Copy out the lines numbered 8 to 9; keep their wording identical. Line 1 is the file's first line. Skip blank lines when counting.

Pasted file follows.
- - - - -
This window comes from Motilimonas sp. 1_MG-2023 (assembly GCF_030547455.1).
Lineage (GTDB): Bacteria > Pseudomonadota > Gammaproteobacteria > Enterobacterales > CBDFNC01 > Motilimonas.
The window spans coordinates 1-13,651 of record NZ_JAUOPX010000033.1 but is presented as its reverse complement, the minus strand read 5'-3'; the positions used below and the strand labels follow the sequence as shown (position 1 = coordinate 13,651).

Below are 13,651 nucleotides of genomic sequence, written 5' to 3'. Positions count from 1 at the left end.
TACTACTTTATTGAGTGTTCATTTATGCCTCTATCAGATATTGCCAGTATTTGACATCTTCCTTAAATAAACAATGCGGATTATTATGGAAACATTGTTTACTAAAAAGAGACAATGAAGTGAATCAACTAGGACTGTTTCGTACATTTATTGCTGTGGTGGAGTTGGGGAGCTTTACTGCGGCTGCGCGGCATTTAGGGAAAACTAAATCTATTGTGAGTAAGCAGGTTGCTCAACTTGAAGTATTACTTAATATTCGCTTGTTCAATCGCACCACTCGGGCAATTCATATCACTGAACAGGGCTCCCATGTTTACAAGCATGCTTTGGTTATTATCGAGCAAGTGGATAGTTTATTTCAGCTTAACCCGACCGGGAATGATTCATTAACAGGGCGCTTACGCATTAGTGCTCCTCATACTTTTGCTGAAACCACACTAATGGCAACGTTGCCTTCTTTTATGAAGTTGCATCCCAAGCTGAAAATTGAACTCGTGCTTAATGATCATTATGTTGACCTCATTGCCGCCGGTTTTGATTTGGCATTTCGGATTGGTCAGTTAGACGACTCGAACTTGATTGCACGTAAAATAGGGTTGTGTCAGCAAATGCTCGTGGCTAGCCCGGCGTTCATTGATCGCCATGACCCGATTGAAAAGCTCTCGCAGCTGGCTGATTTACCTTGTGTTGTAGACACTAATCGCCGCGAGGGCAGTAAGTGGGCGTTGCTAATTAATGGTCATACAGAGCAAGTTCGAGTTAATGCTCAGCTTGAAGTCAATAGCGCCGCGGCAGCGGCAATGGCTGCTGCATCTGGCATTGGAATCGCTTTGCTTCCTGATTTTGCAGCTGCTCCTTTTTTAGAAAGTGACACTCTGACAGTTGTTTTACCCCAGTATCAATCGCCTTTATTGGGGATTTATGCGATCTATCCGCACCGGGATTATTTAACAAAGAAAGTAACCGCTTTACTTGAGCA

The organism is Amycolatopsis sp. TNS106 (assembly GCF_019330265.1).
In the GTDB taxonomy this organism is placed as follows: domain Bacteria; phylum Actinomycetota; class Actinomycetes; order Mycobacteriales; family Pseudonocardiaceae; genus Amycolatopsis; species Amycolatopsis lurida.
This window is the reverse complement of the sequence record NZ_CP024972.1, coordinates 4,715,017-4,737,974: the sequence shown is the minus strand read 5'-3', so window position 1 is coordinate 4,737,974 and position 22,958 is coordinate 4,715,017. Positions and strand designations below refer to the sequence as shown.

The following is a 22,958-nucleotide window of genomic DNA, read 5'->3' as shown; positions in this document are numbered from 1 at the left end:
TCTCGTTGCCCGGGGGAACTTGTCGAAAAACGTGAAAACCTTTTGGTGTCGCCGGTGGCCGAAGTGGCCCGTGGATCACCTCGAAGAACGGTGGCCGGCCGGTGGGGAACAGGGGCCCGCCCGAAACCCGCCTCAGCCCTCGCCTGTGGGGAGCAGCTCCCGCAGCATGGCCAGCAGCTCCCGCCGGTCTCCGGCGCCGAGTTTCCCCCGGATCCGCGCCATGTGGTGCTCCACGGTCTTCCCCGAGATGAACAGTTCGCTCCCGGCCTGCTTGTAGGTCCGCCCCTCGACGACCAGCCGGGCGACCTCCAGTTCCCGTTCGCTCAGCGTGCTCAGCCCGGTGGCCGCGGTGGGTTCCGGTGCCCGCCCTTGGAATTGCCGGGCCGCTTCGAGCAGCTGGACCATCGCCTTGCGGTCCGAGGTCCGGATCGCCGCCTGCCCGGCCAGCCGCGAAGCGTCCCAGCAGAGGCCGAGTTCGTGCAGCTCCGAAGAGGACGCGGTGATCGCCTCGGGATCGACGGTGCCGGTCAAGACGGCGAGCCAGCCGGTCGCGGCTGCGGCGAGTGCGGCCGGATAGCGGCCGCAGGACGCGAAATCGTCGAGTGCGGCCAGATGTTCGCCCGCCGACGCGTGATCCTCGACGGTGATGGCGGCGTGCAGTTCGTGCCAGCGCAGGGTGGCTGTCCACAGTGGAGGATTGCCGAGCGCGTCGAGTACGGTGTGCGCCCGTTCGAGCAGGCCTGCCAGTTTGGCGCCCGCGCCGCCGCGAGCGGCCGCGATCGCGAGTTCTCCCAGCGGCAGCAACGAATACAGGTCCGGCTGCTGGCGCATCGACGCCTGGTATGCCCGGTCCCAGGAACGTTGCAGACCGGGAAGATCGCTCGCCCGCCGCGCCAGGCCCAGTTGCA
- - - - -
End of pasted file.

This window is the reverse complement of the sequence record NZ_CP024972.1, coordinates 4,715,017-4,737,974: the sequence shown is the minus strand read 5'-3', so window position 1 is coordinate 4,737,974 and position 22,958 is coordinate 4,715,017. Positions and strand designations below refer to the sequence as shown.

The following is a 22,958-nucleotide window of genomic DNA, read 5'->3' as shown; positions in this document are numbered from 1 at the left end: